Why Milk Boils Over…And How to Stop It!

published Nov 4, 2009
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(Image credit: Apartment Therapy)

It’s happened to all of us at least once. We’re heating milk for a sauce, or oatmeal, or any number of things, but there are just a few bubbles around the edge. We turn away for just a minute to do something else, and the next thing we know, there’s steamy, sputtering milk cascading over our stove top. What gives?!

Here’s what’s happening in that little pot:

As milk heats, the water in its structure starts evaporating from the surface. This concentrates the remaining fat and proteins into a thicker layer at the top of the pot. This layer eventually becomes so thick that water vapor rising through the milk can’t break through very easily and gets trapped.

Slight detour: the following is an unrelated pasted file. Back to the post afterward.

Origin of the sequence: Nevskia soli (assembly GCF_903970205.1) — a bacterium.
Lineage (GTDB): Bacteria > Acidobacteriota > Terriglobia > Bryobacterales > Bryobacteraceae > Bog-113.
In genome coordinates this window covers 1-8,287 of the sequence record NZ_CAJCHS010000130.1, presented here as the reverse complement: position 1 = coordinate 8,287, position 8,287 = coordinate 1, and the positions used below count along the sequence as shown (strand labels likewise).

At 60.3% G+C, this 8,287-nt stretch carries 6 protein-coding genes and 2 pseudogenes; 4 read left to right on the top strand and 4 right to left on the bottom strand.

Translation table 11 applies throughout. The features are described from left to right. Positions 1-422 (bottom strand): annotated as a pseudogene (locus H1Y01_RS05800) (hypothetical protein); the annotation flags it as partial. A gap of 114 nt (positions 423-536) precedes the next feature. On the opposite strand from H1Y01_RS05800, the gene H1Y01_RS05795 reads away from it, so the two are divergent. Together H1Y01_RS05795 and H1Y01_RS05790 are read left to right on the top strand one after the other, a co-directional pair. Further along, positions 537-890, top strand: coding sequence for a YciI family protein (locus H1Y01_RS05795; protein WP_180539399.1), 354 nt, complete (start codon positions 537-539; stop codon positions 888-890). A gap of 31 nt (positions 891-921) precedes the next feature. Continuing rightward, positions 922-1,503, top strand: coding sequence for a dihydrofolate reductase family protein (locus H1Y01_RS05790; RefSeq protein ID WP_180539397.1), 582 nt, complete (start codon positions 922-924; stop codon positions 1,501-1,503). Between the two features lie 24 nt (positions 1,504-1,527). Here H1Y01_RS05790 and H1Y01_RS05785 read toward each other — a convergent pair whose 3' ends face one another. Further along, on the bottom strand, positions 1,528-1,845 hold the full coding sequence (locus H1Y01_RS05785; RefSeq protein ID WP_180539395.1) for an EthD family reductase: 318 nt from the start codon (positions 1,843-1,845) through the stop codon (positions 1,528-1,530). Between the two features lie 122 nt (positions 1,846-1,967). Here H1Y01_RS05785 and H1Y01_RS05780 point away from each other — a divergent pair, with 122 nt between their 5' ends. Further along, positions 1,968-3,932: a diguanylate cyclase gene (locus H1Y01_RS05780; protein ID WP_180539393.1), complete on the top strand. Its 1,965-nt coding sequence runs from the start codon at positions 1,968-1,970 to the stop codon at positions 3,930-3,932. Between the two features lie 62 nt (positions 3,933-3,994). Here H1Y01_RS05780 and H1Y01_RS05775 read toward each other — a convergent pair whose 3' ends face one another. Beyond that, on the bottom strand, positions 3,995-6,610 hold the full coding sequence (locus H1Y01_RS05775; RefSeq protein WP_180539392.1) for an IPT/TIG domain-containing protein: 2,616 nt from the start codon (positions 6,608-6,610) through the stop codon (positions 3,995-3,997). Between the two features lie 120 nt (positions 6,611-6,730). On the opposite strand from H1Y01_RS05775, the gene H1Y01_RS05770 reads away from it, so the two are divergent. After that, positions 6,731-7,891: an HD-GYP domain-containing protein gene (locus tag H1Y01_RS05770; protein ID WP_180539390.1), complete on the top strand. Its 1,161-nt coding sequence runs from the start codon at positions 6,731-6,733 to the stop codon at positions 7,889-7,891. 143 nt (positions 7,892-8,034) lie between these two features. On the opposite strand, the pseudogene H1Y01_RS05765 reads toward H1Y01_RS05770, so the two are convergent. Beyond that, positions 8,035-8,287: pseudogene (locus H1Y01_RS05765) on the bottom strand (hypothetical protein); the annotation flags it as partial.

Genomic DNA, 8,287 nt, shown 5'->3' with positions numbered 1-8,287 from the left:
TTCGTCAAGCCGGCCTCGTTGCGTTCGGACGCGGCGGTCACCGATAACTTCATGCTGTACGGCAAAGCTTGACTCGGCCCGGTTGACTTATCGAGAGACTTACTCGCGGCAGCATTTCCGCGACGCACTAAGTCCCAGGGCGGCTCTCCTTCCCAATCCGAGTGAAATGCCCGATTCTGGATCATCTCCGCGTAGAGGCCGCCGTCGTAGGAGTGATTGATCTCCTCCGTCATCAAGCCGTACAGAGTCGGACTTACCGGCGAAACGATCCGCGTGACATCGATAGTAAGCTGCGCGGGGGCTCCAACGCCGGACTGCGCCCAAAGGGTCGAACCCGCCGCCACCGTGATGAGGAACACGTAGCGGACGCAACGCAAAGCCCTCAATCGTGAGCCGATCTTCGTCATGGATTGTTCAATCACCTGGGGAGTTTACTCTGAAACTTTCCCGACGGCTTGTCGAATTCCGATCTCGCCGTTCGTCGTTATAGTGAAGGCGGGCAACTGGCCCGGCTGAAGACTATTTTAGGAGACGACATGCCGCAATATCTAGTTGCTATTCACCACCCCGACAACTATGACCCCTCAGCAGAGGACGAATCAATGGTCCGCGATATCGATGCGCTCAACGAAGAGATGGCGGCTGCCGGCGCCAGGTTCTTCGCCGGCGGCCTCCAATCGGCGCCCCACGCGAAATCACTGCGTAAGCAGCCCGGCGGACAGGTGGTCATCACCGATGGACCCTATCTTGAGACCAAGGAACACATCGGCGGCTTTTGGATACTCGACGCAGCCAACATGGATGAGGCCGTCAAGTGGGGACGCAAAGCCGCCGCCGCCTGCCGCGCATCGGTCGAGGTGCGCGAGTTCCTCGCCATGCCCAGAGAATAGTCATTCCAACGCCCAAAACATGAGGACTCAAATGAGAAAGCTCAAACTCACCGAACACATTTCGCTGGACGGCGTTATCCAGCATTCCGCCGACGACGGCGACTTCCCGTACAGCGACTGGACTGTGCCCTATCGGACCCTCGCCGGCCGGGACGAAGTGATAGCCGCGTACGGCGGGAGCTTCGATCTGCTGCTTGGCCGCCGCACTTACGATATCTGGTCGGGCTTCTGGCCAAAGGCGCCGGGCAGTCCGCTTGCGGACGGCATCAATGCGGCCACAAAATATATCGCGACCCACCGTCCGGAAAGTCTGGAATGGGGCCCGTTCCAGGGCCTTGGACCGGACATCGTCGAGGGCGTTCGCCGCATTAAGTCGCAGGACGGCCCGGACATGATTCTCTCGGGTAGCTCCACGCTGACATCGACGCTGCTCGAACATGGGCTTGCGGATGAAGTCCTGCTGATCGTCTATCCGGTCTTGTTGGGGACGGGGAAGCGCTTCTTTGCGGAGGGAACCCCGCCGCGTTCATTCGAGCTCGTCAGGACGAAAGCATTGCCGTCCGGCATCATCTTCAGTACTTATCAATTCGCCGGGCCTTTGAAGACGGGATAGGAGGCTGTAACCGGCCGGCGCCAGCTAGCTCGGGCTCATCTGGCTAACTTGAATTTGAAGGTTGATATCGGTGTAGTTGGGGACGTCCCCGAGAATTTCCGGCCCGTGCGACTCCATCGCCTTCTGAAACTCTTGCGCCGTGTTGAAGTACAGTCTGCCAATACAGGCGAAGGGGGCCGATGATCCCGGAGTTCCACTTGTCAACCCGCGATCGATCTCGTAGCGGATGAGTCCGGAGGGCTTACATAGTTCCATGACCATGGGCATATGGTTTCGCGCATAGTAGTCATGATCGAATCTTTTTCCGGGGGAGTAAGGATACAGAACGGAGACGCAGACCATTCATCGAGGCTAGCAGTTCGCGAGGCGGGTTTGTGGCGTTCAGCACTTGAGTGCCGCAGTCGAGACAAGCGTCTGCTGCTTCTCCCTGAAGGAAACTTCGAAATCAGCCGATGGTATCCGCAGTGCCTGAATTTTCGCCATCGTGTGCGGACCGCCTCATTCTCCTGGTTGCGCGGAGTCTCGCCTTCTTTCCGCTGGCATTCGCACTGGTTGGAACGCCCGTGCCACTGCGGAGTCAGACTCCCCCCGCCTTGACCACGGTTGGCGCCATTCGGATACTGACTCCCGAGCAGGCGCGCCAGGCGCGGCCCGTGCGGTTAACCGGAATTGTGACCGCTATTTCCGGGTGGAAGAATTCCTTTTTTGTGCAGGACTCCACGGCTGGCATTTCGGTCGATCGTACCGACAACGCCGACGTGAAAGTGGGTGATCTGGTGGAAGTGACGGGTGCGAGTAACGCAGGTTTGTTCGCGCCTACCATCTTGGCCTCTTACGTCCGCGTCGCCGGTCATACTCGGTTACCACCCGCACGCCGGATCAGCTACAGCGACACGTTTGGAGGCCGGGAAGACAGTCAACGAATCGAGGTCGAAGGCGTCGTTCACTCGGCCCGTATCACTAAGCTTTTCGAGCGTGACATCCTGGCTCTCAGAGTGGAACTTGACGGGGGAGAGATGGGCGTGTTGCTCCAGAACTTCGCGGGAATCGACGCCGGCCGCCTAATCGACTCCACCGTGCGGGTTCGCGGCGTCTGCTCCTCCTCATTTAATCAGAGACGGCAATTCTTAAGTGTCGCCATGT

The layer is so uniform that you can’t necessarily see what’s boiling up right underneath, except in little bubbles around the edges. You see where this is going?!

Sure enough, enough water vapor eventually collects that it raises the thickened layer above it and breaks violently through. And, voila! The milk boils over!

There are a few ways we can prevent this from happening. One is to be sure to stir the pot of milk every few minutes to break up the top layer, allow the steam to escape, and make sure it’s heating evenly. We’ve also heard that you can leave a long-handled spoon in the pot and the handle will provide a conduit for the steam to escape.

A pot of milk on the stove is also just one of those things that you can’t turn your back on. We’ve definitely learned this lesson the hard way – more than once!

Do you have a horror story of milk boiling over?


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